AMWA, however, asks that the MCAT "be optional for the current cycle and that applicants planning on retaking the MCAT be allowed to blind their previous scores."
If barriers to taking the test persist, AMWA says, "the MCAT should continue to be optional."
The American College of Perioperative Medicine, which includes healthcare providers, patients, healthcare executives, pharmaceutical and medical device representatives, payers, and employers, on Thursday also voiced its support for an MCAT-optional plan.
Students for Ethical Admissions (SEA), a group of undergraduate students, has been lobbying for waiving the MCAT for months. The group sent a three-part plea to the AAMC last month asking for: "waiving the MCAT for this current cycle, delaying the application, and a further commitment to communicating with pre-med applicants to induce changes that will benefit everyone involved in this process."
An SEA representative, who spoke to Medscape Medical News but requested anonymity for fear of negative consequences, said she found out Thursday her test date had been moved a third time, this time to September.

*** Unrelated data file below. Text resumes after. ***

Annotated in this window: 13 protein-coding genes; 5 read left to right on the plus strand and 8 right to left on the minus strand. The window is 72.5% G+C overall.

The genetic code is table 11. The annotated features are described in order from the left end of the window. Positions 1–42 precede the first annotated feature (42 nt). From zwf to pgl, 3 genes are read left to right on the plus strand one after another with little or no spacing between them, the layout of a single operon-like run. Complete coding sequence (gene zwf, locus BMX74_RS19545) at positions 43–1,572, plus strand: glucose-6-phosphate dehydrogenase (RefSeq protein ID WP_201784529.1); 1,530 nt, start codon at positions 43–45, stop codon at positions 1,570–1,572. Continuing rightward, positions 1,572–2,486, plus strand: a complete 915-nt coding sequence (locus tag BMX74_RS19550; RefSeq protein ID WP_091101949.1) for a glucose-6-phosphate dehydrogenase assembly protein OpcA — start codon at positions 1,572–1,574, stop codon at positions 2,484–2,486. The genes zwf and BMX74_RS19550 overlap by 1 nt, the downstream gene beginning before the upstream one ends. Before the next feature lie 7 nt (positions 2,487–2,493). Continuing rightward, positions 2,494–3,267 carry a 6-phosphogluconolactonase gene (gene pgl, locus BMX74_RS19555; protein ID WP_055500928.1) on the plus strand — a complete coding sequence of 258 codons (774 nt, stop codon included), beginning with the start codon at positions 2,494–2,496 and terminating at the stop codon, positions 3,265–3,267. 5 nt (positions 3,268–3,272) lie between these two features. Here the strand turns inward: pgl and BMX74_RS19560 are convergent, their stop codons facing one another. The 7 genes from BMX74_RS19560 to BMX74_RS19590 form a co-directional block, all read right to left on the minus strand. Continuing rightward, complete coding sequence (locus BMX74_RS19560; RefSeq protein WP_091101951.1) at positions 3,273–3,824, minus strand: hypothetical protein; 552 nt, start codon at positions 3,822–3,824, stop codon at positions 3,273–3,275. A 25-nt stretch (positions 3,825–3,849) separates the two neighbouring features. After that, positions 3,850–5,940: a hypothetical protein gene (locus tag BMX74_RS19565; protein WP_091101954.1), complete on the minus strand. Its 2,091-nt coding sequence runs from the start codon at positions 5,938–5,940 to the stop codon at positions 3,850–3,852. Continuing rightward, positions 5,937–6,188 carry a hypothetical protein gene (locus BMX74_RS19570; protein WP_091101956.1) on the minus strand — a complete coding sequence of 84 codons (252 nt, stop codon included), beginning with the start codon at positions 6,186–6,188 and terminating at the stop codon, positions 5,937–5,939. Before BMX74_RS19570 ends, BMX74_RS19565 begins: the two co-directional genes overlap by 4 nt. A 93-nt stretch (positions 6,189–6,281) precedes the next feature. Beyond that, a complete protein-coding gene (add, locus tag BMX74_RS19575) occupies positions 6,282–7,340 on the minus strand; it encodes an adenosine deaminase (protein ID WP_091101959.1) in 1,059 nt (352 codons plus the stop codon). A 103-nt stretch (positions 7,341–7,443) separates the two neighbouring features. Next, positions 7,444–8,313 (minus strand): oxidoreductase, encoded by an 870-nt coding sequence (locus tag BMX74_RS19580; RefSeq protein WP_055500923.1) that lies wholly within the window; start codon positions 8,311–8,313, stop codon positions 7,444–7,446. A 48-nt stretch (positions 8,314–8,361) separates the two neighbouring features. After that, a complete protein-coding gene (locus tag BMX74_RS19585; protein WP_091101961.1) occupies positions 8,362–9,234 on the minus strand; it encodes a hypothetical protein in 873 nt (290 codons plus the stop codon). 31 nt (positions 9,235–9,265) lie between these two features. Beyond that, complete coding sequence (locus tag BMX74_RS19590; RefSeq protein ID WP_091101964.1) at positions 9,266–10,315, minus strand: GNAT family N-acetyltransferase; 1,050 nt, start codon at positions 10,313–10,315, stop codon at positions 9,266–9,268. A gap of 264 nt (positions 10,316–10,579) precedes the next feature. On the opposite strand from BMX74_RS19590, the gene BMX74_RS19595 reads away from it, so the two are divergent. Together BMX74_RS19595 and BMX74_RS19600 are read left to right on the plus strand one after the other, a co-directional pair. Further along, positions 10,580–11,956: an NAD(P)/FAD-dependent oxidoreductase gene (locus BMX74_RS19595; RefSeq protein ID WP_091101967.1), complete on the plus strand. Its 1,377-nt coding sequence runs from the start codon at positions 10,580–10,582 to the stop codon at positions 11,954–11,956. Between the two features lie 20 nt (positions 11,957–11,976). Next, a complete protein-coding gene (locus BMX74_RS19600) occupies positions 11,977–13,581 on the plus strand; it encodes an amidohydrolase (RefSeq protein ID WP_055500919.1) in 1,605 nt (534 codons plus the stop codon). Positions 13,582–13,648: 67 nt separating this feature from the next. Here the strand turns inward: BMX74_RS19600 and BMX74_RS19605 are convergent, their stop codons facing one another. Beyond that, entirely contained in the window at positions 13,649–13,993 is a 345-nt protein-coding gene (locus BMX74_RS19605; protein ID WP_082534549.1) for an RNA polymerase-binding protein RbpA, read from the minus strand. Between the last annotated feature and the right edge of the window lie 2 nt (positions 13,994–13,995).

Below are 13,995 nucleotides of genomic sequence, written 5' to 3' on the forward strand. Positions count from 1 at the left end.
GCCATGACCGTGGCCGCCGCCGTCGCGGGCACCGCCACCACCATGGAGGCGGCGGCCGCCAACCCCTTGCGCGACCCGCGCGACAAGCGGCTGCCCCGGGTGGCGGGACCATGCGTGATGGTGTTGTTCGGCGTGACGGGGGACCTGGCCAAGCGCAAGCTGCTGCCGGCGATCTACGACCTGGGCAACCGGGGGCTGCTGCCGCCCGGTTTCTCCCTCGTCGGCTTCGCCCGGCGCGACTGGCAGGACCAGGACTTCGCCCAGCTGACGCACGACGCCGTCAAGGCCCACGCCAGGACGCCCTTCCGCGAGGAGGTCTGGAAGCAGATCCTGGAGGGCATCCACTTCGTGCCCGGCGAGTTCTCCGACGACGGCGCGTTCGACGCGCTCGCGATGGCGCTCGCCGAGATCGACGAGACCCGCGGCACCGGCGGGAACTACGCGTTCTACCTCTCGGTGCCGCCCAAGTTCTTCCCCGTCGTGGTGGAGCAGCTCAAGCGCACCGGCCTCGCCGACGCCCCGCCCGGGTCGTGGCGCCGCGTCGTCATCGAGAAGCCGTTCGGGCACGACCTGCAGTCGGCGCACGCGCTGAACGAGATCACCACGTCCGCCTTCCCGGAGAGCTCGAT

She said SEA was encouraged by the support of the larger organizations' announcements.
"They are our mentors and inspiration and definitely people we have looked up to since we went into medicine, so having their input is really meaningful to us especially since we are a newer organization."
The SEA student said Hurricane Isaias this week has added another layer of challenge for some: getting to testing sites as well as studying without power.
"Students are still required to take the exam this weekend on the East Coast but we are getting reports that [power] outages are still relevant and playing a big part all the way from North Carolina up to Maine," she said.
Saba Ayla Bagewadi, MD, an independent pediatrician in Chicago, tweeted her support for waiving the MCAT on Thursday, saying, "Pre-med students are studying in their cars during power outages, and risking their lives to venture out during a pandemic, all so they can take the MCAT. This needs to stop. #WaiveTheMCAT"
Bagewadi applauded the medical organizations for stepping up.